We all retreat back inside; Anna and the children are too afraid to go back to their house, so they sleep on our floor. Sandi makes everyone a hot chocolate before we go to bed. I pray, not very well in Tok Pisin, for our peace, and we all go to bed.

The inevitable post mortem on the bed with Sandi: I’m sure that they were wanting to steal something from the laundry two weeks ago when I surprised them. Was the washing machine what they really wanted? Interesting: first some pumps were stolen, then later someone tries for a washing machine. Are they connected? When electricity comes to a village it does not satisfy needs, it creates them: the awful catch 22 of developing nations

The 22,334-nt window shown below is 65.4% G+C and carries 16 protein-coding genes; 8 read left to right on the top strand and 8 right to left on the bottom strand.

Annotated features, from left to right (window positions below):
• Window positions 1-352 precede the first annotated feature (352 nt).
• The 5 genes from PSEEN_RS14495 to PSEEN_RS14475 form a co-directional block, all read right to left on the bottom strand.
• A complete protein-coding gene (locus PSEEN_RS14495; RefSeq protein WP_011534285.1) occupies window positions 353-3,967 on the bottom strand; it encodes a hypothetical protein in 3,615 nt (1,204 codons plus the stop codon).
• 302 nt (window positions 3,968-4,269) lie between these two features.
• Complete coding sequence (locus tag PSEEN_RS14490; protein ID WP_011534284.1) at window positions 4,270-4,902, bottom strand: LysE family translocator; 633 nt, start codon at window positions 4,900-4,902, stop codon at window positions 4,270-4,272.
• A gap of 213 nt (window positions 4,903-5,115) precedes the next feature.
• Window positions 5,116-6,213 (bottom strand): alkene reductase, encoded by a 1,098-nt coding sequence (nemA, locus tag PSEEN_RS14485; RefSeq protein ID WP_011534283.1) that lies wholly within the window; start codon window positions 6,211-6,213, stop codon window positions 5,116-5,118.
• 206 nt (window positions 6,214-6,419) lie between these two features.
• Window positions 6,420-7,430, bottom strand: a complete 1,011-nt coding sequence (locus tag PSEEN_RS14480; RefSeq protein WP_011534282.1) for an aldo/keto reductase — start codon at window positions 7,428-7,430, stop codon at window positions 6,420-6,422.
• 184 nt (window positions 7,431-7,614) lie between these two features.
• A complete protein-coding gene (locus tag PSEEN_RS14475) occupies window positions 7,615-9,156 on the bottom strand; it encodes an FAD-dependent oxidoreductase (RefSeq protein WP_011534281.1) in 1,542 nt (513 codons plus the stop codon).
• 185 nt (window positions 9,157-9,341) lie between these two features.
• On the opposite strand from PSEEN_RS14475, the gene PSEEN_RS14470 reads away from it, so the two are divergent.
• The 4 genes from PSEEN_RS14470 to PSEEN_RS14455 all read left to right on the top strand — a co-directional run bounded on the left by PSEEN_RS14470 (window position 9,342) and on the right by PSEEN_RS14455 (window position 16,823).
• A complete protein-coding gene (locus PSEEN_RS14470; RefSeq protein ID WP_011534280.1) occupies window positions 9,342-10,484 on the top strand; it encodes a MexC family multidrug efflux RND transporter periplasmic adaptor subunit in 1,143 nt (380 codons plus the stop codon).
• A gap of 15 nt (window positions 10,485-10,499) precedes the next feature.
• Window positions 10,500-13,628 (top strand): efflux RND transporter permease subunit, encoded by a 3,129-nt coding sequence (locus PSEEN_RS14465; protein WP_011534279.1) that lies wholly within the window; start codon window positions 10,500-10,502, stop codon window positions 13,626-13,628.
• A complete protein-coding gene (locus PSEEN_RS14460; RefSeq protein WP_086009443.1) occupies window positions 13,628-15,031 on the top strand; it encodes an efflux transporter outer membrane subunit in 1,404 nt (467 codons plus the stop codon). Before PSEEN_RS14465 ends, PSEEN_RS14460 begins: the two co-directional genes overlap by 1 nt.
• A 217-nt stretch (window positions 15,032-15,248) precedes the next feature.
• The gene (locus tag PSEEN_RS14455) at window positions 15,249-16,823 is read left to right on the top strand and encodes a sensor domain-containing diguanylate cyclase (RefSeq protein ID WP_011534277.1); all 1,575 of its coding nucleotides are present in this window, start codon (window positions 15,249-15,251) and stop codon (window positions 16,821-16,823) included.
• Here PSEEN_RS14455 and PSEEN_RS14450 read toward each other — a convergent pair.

News travels fast. When I wander up to John’s house in the morning, 8 of Anna’s wantoks are there, discussing the problem. Not exactly looking for a fight, but not far from it. They are demanding compensation from our security (for not being there to see the raskols so that they could go and obtain vengeance), and are close to demanding compensation from the College for not sacking the security before now. They are not being reasonable, it’s their culture they say, as if that makes it right. I take a deep breath and summon all my courage, and tell them that I don’t care for their talk. "Some of your traditions are not good. They do not have a good effect, they injure the community rather than building it." It was me who went outside to pull Anna and the kids back inside, and they have not even said thank you. The community needs to expose the wrong. Their fight is with three men who want to steal from the College, not their whole line. I tell them that attacking another line (as in a tribal fight) does nothing to help the people with the wrong thinking. They are unconvinced, traditions run very deep. They smile at my calls to holy decisions and wander away, content to let this episode slide with the threat of large compensation claims on the College if it happens again. Threats. That’s the last thing I need.